These are salient, timely and urgent political questions and for you to pretend otherwise is naive and blind or dishonest.

So far I've seen none of the candidates saying anything substantive other than "It sucks she died" and since it's the first day, I'll give 'em a pass but we'd better see something by Monday.

Posted by: MNPundit on December 27, 2007 at 6:51 PM | PERMALINK

NPR had a piece this evening where a friend of Bhutto read email from her saying if she died she thought it was the work of Pakistani intelligence.

NPR.org

Posted by: slanted tom on December 27, 2007 at 6:54 PM | PERMALINK

I have to agree with some of the above comments. If a candidate is asked a stupid question can we criticize them giving stupid answer? Of course I would hope that any of them, GOP or Dem, would have the intelligence to say something.... intelligent (?) but this is American politics we're talking about. That place where politicians make outrageous claims and than make outrageous corrections and unbelievable excuses and/or apologies.

Posted by: kevin T on December 27, 2007 at 7:12 PM | PERMALINK

India comes out looking good in all of this. Born at the same time as Pakistan with similar issues and problems on a much larger scale, it managed to let Democracy thrive through uncertain times. And it is now reaping the benefits of its commitment to democracy.

Why can't US politicians do the right thing and recognize Pakistan for the evil it is? Why are they still sucking up to a dictator of a country that trades in nuclear weapons, hosts the terrorists that hit us on 9/11 etc? If Republicans are so tough on the terrorists who brought us 9/11, why are they not threatening the dictator of Pakistan with the same fate they were so eager to let Saddam suffer. Whatever danger Iraq/Saddam posed pales in comparison to what Pakistan/Busharraf poses.

Posted by: rational on December 27, 2007 at 7:25 PM | PERMALINK

Fighting words,

I wouldn't call Richardson's reaction, or choice of US action to be impulsive or illogical. Pakistan has survived for over fifty years as a military dictatorship, whether up-front under Ayub Khan or Pervez Musharraf, or with a weak, ostensible parliamentary democracy fronting for military that called the shots under both Bhuttos and Nawaz Sharif. But they have always owed that survival to US largesse. Through most of the cold war Pakistan was our number two client state after Israel for military hardware. First, with India asserting her stubborn independence on the sub-continent, mostly by dealing with Russia in the economic sphere, Washington was eager to remain a player in the region and Pakistan was the only other game in town. Later, with Russia in Afghanistan, Pakistan (mainly the ISI), was the logical conduit for our aid to Afghan mujihadeen. And the ISI had a distinct fondness for the most religious of those groups, so we eventually ended up with Al Qaeda and the Taliban, both nurtured by ISI with US dollars. So, now with those groups resurgent in the tribal areas along the Afghan border, what is so illogical about pulling the plug on the Pakistan military unless they make a real move toward democracy? If handled right (certainly not the way Bush would handle it), there could be something positive that comes out of a military embargo. But it can't be just the US. The Pakistan military would have to really feel the bite.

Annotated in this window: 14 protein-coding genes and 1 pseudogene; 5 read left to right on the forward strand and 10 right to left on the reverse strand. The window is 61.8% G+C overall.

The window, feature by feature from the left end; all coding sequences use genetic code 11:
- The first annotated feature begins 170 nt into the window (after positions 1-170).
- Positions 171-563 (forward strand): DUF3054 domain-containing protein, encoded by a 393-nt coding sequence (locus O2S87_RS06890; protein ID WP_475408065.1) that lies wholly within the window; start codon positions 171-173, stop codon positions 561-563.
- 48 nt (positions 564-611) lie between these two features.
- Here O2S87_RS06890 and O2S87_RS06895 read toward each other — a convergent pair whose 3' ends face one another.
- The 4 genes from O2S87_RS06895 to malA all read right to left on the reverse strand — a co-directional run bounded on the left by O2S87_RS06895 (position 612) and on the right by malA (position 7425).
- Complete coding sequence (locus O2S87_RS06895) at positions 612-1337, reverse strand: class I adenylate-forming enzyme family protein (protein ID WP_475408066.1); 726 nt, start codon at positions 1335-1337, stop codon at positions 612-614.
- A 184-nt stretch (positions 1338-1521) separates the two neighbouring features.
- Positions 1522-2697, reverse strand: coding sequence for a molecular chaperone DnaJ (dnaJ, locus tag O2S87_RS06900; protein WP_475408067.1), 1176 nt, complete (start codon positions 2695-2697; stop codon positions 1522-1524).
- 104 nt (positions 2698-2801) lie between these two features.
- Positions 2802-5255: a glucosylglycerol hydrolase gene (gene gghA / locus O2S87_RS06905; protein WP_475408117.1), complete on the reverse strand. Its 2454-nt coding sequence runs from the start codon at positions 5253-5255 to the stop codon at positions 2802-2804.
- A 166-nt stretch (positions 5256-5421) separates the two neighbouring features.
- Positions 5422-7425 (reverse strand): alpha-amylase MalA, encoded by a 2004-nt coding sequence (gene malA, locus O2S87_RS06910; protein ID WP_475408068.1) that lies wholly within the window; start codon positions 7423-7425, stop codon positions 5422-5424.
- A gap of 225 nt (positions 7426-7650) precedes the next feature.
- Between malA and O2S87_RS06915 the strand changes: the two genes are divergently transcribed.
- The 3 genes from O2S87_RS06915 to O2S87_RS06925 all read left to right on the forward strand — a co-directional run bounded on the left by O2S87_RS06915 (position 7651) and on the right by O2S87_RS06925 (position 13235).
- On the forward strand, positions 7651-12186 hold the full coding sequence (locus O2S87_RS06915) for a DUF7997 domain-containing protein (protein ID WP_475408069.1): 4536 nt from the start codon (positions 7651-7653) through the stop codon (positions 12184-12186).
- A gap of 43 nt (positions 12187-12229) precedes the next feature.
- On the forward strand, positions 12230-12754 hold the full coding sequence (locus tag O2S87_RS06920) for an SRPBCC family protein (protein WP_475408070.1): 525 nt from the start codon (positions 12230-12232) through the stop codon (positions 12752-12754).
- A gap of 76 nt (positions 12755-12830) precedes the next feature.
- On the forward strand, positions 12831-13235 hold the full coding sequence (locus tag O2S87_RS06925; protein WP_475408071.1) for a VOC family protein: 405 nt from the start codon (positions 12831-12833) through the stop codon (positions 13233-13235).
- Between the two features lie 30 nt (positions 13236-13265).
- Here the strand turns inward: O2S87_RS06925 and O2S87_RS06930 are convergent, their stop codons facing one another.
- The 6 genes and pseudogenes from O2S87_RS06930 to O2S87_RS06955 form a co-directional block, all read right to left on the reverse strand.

It is a real crap shoot, one that can't be a bluff, because the Pakistan military will try to call. Which is the reason that I would think long and hard before supporting such a move. You don't want to push them into nuclear brinksmanship.

Posted by: majun on December 27, 2007 at 7:29 PM | PERMALINK

I'm not saying we own a piece of the situation in Pakistan, because that is an intrinsically unprovable proposition. I think it could be proven that we have TRIED to own a piece of it. We'd be in a better position if we hadn't.

All we can say now, and what all the Democratic candidates ought to be saying unanimously, is that this is what comes of using other peoples for scenery in elaborate allegories of our own domestic factional infighting. People get whacked: real live people with faces and names, sometimes even ones with whom we were trying to identify common interests!

The "War on Terror" is not about terror. It is not about Islam. It is not about Osama bin Laden. It is not about Afghanistan or Iraq or Iran or Pakistan. It is not about oil. It is not about Russia or China. It is not about geopolitics. It is an American civil war that is being pursued by proxy on other people's backs, using their countries as stages and props. And it is time we hung our heads in shame and got the Hell out of there and came home and started fighting it out honestly amongst ourselves.